Yahoo Japan News covers an article from Walker Plus on what might be a slightly premature celebration – but who can refuse some mouth-watering autumn side dishes to go with sake?

The article focuses on Kubota Senju (ginjō) from Asahi Shuzō in Niigata Prefecture [not Asahi Shuzō, makers of Dassai, in Yamaguchi Prefecture], but obviously you can try pairing the side dishes with any similar sake.

The article describes Kubota Senju as part of Asahi Shuzo’s “everyday range” designed to drink with meals and enhance the qualities of food. It also has a special seasonal akiagari [秋上がり, “peaks in autumn”] release, on sale from 3 September 2020 for JPY 2,595 including tax for a 720 ml bottle. This year, the release is accompanied by a selection of simple side dish recipes that complement the sake perfectly.

The Kubota Senju akiagari label design has colour gradation reminiscent of the red leaves that symbolise autumn. The contents are a genshu [原酒, undiluted] version of Kubota Senju brewed over the previous winter, left to settle and mature over the summer and released as a limited edition in the autumn. Despite being pasteurised, it keeps the deep flavours of a just-pressed nama genshu [生原酒, unpasteurised and undiluted sake] which over time turn mellow and smooth. When drunk cool it has a short finish and gentle acidity, and when heated it changes character and develops a heavy mouthfeel and ample umami.

The special matching recipes were published in the brewery’s newsletter Kubotaya, and use classic autumn ingredients such as autumn aubergine and sweet potato. [Autumn aubergines are harvested from around end September to October, and are supposed to be softer and plumper than ones harvested earlier.] And here are two to try out!

Fried aubergine and camembert

Nothing goes better with sake than cheese! The aromas and flavours of this dish are permeated by the gentle notes of dashi stock and highlighted by the intensity and saltiness of the cheese, which when paired with the sake boosts its flavours and creates a moment of luxury.

Serves 2

  • 2 aubergines
  • 100 g Camembert cheese
  • 6 okra
  • Oil for frying
  • Katakuriko (starch powder)
  • Spring onion sliced into rounds


  • Dashi mixture:
    • 100 ml dashi
    • 1 Tbsp mirin
    • 1 Tbsp soy sauce


  1. Cut off the top of the aubergines and slice in half, then cut a grid pattern into the skin. Cut the Camembert into four pieces and dredge with the katakuriko. Cut the stem off the okra, boil in salted water for 1 minute, then plunge into cold water and cut in half.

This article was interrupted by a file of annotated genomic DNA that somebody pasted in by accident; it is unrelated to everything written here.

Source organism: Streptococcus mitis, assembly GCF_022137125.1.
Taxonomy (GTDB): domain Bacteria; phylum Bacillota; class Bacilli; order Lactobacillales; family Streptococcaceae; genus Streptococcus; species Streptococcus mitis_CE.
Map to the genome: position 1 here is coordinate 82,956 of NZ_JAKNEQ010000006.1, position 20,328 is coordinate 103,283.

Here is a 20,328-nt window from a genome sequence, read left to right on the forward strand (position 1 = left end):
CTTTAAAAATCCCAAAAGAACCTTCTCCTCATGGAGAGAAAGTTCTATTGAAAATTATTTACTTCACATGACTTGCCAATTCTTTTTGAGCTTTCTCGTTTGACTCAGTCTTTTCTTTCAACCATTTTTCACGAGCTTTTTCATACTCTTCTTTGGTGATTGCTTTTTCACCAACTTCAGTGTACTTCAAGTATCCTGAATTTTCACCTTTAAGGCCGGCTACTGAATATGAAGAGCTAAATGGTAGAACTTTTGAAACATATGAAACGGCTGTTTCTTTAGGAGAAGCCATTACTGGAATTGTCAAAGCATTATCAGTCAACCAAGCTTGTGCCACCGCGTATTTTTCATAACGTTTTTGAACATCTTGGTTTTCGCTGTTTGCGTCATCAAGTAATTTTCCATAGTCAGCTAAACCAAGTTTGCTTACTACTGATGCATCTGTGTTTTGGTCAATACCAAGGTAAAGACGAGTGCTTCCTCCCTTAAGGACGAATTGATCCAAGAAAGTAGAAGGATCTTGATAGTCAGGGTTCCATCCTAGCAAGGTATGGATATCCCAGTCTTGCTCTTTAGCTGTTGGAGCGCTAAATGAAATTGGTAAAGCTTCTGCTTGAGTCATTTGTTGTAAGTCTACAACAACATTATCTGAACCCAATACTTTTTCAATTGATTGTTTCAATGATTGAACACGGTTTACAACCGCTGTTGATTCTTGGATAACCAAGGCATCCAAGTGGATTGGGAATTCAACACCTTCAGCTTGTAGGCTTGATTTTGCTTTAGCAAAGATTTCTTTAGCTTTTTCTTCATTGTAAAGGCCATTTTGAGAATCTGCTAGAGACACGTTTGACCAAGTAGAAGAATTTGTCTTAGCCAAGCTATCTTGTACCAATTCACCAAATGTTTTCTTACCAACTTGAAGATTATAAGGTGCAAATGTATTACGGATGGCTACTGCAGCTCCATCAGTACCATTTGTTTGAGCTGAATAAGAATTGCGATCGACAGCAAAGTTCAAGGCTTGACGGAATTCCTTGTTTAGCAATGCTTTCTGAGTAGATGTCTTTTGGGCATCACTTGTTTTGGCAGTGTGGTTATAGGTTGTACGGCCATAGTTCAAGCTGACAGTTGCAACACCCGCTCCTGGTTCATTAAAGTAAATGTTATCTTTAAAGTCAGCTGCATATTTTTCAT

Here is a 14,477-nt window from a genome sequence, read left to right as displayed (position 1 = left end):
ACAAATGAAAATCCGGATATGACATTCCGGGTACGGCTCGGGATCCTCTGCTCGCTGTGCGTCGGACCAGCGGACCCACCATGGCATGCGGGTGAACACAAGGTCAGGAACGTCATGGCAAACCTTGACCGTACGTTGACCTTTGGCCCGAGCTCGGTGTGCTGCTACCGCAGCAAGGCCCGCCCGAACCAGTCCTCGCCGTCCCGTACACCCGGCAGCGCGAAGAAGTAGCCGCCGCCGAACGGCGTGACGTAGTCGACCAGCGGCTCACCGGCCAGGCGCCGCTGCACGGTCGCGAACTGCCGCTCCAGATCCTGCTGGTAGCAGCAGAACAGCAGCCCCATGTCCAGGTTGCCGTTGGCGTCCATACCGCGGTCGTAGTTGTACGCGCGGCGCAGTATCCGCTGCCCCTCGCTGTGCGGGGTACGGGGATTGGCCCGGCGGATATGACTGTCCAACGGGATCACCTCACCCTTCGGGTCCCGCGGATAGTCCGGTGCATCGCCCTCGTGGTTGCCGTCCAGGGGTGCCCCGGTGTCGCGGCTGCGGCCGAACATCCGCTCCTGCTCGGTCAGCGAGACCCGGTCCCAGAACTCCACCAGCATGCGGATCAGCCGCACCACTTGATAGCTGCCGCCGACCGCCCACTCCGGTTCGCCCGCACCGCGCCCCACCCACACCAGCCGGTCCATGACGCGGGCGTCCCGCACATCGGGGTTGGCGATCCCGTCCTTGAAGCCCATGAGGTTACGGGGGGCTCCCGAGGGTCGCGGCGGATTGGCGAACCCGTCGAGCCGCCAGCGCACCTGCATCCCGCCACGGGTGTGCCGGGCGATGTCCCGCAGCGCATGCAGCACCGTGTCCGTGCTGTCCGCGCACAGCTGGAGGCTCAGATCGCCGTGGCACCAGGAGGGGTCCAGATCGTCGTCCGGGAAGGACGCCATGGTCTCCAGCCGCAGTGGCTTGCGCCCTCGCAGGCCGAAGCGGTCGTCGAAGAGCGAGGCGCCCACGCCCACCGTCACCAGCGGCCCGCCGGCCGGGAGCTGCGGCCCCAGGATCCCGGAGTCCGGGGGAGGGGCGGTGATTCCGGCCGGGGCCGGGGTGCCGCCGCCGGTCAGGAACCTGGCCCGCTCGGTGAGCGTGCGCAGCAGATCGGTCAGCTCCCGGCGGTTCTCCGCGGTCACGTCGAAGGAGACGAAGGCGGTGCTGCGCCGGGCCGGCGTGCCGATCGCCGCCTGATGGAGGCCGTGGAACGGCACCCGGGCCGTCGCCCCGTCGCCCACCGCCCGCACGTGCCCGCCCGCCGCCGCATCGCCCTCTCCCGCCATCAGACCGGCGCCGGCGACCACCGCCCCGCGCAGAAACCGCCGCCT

2. Put the dashi mixture ingredients in a bowl and mix.
  3. Take a small pan and fill to about 1 cm with oil, and heat to 170° Fry the aubergine until both sides are soft, then blot off oil. Fry the Camembert until browned all over, then blot off oil.
  4. Arrange the aubergine, cheese and okra in a bowl, pour over the dashi mixture and garnish with spring onion.

Minced lotus root and boiled turnip with daikon radish

Bring out the umami in seasonal lotus root! Crunchy minced lotus root contrasts with meltingly soft turnip in this sake side dish. Try it warm with the sake at room temperature, to experience the sake’s smooth mouthfeel!

Serves 2

  • 150 g lotus root
  • 150-200 g daikon radish
  • 4 small turnips
  • 60 g shimeji mushrooms
  • 10 g mitsuba greens
  • Katakuriko mixed with water


  • Pork mixture:
    • 150 g ground pork
    • 1 egg
    • 2 Tbsp katakuriko
    • Salt and pepper to taste


  • Dashi mixture:
    • 500 ml dashi
    • 3 Tbsp soy sauce
    • 3 Tbsp and mirin
    • 1 tsp ground fresh ginger


  1. Peel the lotus root and mince. Cut off the leafy part of the turnips and wash with a clean scrubber. Cut the base off the shimeji and separate. Cut the mitsuba into 1-2 cm strips. Grate the daikon and remove some of its moisture.
  2. Put the lotus root and pork mixture ingredients into a bowl and mix well.
  3. Put the dashi mixture ingredients into a pan and bring to the boil. Form the lotus root and pork mixture into balls about 3-4 cm across and cook over a low heat for 3 minutes. Add the turnips and cover with a drop lid, and carry on cooking until the turnips are softened (about 15 minutes). Remove the solid ingredients and leave the liquid in the pan.
  4. Add the shimeji and mitsuba to the pan and bring to the boil. Add the katakuriko mixed with water to thicken the liquid.
  5. Pour the thickened liquid over the lotus root and pork balls and serve with the dried grated daikon.


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